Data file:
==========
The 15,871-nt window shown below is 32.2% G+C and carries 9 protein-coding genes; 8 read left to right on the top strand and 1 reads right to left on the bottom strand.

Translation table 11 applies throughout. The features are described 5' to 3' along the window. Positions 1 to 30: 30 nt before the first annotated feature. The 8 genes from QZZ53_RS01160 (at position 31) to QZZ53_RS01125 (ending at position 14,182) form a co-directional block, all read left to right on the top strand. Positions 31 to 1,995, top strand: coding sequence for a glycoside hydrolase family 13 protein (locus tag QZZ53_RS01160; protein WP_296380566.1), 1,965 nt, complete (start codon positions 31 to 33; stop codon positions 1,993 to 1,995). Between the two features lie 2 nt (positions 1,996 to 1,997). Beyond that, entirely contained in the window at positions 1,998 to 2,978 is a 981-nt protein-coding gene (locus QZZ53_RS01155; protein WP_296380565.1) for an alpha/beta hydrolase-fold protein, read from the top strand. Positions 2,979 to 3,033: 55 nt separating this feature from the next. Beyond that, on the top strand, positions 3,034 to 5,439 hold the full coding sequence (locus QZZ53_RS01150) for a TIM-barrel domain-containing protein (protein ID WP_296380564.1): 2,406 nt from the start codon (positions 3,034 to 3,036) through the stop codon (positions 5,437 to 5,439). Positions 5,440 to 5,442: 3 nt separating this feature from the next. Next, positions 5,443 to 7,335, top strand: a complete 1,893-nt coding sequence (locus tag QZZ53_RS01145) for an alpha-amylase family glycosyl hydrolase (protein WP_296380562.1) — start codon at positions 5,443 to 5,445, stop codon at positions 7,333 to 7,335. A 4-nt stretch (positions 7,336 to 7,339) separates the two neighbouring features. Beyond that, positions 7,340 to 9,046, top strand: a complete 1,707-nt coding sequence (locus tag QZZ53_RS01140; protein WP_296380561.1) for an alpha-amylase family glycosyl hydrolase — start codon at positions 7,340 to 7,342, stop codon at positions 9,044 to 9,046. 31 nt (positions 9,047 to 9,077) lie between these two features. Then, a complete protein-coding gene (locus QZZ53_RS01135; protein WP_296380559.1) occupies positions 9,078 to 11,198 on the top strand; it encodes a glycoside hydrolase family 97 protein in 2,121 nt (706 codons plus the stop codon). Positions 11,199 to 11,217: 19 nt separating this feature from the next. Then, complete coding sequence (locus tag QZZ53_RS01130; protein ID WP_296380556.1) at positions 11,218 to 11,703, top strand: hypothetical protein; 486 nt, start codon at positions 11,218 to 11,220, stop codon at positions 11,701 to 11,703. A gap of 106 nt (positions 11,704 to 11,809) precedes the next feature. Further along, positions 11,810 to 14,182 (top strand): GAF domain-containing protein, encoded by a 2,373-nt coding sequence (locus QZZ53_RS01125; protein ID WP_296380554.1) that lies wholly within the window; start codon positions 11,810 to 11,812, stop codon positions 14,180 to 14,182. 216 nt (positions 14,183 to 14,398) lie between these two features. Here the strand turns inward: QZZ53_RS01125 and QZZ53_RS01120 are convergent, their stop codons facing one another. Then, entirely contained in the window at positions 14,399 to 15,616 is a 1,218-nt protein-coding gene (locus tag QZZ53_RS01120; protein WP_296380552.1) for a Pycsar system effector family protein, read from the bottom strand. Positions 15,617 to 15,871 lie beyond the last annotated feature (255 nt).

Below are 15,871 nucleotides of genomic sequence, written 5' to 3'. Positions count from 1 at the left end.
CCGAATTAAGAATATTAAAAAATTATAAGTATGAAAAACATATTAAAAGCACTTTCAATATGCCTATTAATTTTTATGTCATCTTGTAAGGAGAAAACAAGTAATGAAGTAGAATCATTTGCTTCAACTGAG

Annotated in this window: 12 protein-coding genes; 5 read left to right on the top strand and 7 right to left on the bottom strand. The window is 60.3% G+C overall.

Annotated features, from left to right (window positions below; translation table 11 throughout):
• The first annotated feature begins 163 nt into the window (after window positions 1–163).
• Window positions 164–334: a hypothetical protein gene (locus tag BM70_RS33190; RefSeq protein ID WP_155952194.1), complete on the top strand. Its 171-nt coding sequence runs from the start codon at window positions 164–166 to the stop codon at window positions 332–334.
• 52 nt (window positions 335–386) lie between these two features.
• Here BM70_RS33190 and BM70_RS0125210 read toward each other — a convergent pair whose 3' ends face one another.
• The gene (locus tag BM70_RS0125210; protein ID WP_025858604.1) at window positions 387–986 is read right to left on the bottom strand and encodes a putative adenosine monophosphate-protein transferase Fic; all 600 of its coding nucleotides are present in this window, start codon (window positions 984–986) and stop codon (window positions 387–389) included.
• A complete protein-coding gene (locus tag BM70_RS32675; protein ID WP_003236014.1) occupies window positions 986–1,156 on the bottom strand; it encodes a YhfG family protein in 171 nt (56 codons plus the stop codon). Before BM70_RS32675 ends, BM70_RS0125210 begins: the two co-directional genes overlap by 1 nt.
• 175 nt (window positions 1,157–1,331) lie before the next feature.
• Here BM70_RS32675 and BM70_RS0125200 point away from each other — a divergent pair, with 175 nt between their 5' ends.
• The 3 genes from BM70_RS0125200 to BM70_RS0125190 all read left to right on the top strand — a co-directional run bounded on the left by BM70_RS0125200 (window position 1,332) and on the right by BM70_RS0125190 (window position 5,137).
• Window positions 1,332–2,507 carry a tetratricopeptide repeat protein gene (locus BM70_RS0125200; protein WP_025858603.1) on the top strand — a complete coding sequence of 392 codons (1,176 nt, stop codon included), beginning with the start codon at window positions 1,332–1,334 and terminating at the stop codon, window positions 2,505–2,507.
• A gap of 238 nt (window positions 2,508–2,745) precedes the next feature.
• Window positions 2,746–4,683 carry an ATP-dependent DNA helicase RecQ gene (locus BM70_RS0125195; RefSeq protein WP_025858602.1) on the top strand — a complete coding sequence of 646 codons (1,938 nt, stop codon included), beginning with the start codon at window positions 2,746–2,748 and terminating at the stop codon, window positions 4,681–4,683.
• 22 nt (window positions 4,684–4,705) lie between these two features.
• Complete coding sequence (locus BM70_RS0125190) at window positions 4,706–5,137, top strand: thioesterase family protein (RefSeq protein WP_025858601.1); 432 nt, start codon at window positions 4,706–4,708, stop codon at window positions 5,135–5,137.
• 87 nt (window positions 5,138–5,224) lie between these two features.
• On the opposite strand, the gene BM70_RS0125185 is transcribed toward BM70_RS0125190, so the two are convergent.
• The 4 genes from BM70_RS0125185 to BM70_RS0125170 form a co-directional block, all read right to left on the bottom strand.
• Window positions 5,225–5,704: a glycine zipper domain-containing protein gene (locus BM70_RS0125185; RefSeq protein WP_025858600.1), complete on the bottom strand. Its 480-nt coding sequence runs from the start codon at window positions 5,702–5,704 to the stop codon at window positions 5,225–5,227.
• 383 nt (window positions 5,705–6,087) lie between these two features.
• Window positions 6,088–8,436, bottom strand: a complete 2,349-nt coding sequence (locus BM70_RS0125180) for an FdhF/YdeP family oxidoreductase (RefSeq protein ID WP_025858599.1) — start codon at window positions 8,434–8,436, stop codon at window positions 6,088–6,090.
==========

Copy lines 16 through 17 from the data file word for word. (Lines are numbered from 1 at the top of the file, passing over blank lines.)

• Window positions 1,332–2,507 carry a tetratricopeptide repeat protein gene (locus BM70_RS0125200; protein WP_025858603.1) on the top strand — a complete coding sequence of 392 codons (1,176 nt, stop codon included), beginning with the start codon at window positions 1,332–1,334 and terminating at the stop codon, window positions 2,505–2,507.
• A gap of 238 nt (window positions 2,508–2,745) precedes the next feature.